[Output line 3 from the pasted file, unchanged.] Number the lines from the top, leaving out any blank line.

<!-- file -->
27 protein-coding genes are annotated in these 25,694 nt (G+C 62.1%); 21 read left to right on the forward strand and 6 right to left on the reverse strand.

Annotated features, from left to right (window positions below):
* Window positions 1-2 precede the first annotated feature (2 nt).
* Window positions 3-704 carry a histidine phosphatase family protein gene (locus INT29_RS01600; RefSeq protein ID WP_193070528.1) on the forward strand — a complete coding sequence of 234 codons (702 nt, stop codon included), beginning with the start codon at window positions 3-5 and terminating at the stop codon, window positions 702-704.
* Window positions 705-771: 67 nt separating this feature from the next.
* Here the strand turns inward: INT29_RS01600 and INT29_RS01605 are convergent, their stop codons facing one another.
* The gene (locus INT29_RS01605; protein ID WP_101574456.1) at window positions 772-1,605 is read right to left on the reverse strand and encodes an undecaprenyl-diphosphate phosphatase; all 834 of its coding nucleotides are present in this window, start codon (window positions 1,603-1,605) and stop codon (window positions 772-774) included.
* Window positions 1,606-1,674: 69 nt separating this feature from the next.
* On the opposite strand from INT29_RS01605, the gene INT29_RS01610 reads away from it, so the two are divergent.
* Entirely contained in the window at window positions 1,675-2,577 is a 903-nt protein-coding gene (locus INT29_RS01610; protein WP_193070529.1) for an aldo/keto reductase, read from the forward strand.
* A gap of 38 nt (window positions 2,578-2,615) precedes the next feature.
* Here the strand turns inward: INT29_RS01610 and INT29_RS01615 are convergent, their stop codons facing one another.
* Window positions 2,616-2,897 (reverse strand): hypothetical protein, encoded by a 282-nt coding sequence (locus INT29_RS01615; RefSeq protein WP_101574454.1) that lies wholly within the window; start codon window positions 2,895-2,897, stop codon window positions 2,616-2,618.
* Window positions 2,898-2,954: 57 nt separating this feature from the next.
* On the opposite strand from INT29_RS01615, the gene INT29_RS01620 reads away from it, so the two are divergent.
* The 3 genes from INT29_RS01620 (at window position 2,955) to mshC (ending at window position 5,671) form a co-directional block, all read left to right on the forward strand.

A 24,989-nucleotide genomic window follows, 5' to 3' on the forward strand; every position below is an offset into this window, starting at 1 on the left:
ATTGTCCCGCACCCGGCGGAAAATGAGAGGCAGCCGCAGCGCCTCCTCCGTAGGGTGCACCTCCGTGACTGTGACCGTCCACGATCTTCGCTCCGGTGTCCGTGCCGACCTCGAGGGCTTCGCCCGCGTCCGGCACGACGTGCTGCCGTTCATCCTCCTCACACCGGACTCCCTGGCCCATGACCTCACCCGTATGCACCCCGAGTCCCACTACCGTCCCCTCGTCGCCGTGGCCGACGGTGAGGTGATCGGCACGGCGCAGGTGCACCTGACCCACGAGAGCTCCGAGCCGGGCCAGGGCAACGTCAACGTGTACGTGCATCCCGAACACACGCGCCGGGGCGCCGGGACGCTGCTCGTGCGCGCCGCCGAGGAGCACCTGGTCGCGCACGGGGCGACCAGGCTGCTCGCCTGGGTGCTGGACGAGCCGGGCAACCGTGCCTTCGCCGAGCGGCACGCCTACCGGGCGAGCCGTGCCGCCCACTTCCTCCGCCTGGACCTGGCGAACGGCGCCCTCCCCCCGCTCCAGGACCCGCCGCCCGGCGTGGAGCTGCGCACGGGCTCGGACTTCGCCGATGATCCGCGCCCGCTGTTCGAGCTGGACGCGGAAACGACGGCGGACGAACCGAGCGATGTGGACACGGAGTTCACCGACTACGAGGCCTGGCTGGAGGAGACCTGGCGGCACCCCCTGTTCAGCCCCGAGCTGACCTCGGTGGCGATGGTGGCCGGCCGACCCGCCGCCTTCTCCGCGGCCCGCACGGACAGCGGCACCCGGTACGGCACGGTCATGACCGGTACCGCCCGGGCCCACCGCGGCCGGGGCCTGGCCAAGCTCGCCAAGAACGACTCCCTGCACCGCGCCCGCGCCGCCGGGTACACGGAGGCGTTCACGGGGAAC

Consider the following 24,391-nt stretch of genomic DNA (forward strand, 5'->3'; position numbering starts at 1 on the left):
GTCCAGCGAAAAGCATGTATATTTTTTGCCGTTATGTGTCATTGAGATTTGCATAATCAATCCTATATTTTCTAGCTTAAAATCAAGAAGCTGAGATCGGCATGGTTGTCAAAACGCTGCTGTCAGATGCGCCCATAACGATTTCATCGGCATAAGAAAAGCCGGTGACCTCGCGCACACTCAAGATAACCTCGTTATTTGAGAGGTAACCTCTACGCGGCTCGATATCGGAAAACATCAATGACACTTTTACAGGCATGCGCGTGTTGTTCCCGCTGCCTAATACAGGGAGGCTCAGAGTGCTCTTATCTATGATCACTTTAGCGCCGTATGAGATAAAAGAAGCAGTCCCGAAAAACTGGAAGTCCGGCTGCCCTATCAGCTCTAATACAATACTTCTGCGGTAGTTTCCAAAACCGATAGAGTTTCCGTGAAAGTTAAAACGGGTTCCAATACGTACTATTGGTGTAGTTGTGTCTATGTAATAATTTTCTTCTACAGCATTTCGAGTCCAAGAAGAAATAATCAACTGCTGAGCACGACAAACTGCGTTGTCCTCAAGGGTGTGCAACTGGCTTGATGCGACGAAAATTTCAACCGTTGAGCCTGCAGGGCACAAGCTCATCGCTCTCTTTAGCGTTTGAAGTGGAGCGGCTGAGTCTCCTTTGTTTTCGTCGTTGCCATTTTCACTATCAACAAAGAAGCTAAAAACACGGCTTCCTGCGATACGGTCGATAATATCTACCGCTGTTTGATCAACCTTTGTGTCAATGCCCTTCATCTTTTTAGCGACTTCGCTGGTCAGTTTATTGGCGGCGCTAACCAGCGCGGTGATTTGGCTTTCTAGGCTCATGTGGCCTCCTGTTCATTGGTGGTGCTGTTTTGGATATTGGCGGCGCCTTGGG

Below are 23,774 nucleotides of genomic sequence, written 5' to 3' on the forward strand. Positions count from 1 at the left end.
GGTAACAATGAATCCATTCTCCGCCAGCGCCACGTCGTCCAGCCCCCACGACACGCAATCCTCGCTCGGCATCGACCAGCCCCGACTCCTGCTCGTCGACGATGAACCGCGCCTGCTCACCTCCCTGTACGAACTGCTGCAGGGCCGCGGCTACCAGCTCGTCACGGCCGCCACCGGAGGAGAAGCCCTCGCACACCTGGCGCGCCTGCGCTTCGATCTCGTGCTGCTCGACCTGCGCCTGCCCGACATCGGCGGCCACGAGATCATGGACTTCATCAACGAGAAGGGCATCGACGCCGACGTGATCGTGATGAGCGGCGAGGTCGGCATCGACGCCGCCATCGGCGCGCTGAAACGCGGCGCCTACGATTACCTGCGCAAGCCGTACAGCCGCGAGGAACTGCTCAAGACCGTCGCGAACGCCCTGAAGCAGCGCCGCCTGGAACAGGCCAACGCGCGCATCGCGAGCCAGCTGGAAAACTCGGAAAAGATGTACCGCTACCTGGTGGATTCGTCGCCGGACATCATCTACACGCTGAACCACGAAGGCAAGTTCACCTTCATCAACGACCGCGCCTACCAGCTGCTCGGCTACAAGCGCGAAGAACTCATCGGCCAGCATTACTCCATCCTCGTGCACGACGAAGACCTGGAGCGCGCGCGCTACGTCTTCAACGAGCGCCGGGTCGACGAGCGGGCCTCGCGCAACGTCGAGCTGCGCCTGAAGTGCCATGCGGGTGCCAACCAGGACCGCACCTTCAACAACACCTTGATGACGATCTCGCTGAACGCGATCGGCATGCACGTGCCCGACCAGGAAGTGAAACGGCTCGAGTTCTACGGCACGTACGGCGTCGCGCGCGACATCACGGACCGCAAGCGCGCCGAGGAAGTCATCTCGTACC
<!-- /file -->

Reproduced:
* Window positions 1-2 precede the first annotated feature (2 nt).